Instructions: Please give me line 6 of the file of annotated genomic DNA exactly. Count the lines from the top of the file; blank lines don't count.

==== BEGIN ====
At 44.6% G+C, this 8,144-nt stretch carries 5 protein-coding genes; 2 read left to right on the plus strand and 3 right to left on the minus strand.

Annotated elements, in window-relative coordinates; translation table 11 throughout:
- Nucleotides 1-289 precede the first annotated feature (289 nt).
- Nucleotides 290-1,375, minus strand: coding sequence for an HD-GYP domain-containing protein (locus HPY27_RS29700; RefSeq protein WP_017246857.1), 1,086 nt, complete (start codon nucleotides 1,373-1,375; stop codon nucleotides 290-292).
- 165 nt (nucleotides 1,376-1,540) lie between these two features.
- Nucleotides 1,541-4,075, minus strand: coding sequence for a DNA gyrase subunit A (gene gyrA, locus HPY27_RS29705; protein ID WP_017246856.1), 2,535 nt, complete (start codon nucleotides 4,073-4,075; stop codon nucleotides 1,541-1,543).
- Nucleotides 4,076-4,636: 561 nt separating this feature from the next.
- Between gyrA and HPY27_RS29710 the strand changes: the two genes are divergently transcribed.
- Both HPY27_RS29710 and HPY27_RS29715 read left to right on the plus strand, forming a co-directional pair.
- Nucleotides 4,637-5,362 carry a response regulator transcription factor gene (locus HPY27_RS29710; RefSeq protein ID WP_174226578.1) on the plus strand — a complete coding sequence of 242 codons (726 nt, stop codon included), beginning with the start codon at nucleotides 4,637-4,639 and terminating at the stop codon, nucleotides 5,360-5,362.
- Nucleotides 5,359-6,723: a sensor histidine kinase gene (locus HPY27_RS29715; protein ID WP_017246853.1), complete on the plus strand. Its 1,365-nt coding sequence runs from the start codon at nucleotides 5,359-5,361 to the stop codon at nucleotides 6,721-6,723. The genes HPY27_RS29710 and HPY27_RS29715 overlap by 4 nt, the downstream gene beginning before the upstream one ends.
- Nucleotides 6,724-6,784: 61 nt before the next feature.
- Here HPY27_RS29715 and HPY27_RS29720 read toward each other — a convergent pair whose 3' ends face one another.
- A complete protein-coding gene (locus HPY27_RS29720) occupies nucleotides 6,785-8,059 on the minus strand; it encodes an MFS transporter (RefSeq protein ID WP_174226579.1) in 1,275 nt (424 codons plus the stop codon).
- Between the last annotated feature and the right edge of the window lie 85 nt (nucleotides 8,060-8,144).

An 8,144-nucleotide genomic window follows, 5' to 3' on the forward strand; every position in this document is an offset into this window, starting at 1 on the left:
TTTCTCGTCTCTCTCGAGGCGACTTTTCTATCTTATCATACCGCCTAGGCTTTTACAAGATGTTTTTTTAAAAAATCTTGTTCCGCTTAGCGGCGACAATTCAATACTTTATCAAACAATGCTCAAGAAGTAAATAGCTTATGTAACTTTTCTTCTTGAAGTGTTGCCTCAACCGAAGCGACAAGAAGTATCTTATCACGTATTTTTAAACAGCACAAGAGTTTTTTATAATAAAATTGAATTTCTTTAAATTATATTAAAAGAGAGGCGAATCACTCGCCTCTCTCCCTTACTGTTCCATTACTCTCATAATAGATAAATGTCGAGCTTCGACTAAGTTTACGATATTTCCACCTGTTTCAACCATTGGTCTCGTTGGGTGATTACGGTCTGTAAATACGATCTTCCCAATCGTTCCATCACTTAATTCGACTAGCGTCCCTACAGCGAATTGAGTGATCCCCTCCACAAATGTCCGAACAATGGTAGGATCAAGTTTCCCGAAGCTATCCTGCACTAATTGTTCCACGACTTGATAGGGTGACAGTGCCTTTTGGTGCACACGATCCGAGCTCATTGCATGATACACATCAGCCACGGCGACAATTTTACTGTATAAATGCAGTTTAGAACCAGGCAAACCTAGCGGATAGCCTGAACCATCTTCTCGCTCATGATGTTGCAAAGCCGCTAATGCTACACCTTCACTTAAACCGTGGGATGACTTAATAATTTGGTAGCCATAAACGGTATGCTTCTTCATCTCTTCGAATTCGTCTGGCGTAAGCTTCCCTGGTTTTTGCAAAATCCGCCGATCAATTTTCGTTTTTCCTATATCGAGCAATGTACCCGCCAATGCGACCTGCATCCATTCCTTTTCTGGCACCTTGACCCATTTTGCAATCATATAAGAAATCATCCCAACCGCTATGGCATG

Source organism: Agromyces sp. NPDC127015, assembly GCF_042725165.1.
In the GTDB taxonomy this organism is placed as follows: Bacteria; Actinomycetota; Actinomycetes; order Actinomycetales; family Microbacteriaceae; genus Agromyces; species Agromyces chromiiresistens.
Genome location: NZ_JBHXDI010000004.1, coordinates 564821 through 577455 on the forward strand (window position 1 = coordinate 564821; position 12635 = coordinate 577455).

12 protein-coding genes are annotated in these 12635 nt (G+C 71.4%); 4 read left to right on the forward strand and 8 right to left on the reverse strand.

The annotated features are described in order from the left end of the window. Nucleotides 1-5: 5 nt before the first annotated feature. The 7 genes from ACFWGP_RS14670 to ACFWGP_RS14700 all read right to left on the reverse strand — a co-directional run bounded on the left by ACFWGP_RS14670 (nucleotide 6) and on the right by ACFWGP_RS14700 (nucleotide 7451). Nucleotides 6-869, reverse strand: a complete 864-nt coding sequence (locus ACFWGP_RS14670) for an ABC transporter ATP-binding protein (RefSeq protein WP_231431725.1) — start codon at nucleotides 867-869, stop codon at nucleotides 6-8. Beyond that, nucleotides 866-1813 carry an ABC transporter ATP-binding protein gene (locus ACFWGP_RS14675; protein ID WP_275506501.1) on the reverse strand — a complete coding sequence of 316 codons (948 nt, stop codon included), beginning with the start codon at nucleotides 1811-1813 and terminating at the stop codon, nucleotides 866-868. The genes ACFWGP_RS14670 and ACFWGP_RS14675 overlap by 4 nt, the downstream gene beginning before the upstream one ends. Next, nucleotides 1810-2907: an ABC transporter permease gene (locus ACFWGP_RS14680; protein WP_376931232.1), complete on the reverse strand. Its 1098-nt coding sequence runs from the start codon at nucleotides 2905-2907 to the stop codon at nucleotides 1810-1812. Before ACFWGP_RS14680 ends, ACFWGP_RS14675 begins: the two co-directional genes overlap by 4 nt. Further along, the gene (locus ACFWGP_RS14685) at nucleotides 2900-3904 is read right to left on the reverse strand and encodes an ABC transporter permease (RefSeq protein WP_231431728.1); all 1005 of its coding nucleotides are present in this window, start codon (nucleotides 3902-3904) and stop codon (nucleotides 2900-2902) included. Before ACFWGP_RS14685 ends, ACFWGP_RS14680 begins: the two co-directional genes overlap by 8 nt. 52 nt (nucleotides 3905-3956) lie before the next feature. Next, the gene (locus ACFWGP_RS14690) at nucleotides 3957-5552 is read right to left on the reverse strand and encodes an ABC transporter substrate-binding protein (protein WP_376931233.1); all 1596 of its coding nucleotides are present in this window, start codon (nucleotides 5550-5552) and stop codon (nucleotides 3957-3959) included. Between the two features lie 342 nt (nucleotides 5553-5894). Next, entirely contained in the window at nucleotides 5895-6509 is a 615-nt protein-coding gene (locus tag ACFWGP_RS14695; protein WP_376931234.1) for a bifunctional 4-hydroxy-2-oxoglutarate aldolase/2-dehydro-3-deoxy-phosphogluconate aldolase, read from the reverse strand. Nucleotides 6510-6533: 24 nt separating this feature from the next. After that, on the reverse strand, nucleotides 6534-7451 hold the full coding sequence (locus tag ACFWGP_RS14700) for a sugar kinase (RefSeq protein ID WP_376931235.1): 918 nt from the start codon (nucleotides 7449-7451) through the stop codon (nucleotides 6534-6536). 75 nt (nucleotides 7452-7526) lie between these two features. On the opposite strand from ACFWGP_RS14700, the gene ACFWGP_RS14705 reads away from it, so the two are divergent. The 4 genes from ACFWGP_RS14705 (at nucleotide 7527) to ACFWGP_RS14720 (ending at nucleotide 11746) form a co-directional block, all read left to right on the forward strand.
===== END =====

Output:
- Nucleotides 1,541-4,075, minus strand: coding sequence for a DNA gyrase subunit A (gene gyrA, locus HPY27_RS29705; protein ID WP_017246856.1), 2,535 nt, complete (start codon nucleotides 4,073-4,075; stop codon nucleotides 1,541-1,543).